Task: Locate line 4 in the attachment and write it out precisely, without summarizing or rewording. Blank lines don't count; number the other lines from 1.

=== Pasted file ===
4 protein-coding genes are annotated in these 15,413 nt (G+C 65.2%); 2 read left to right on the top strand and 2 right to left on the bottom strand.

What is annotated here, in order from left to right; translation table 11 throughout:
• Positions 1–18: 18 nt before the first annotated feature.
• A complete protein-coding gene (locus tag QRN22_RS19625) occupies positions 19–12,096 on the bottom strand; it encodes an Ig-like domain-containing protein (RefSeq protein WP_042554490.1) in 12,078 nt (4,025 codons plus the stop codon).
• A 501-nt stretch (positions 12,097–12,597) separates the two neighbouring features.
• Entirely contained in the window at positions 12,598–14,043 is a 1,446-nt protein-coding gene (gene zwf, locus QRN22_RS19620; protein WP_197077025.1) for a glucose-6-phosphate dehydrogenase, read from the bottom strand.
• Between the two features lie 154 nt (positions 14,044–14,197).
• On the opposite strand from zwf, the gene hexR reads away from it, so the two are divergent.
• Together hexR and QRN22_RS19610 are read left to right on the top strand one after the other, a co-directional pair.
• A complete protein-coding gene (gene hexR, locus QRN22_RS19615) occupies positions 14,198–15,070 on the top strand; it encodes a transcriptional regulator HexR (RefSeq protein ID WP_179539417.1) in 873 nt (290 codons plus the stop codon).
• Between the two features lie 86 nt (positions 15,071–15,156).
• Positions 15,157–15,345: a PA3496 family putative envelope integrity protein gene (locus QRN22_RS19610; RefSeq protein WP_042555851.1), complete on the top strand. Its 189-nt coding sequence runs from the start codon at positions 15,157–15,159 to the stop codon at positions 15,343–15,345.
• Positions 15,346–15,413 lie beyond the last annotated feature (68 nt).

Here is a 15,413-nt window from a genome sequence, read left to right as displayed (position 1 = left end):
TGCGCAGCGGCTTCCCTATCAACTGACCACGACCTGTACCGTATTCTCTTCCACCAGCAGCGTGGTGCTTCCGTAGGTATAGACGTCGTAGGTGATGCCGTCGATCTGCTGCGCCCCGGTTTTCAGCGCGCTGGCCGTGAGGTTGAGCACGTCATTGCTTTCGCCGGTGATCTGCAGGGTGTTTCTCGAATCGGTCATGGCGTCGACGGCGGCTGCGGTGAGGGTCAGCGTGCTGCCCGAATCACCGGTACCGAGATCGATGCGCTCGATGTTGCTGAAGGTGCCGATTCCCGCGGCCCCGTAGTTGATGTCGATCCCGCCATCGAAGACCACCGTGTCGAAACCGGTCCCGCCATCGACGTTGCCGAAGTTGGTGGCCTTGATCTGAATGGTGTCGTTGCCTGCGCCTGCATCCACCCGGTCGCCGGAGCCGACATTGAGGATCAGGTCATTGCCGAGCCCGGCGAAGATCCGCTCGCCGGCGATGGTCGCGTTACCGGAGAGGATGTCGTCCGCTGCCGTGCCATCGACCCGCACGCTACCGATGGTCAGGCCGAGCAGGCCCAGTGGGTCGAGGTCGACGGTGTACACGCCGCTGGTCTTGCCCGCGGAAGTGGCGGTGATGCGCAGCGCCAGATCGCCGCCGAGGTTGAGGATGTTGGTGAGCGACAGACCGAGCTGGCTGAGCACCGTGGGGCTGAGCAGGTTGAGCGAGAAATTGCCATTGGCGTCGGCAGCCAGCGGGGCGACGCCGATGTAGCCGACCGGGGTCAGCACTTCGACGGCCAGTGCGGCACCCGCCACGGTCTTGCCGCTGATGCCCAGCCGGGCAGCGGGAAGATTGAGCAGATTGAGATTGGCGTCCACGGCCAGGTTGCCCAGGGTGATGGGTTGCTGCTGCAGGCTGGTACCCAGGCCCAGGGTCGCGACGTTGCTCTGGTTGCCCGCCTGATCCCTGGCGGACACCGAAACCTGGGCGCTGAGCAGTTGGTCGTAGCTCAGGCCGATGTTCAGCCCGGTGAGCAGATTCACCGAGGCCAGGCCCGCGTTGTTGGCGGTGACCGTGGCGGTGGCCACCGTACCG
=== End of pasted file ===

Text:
• A complete protein-coding gene (locus tag QRN22_RS19625) occupies positions 19–12,096 on the bottom strand; it encodes an Ig-like domain-containing protein (RefSeq protein WP_042554490.1) in 12,078 nt (4,025 codons plus the stop codon).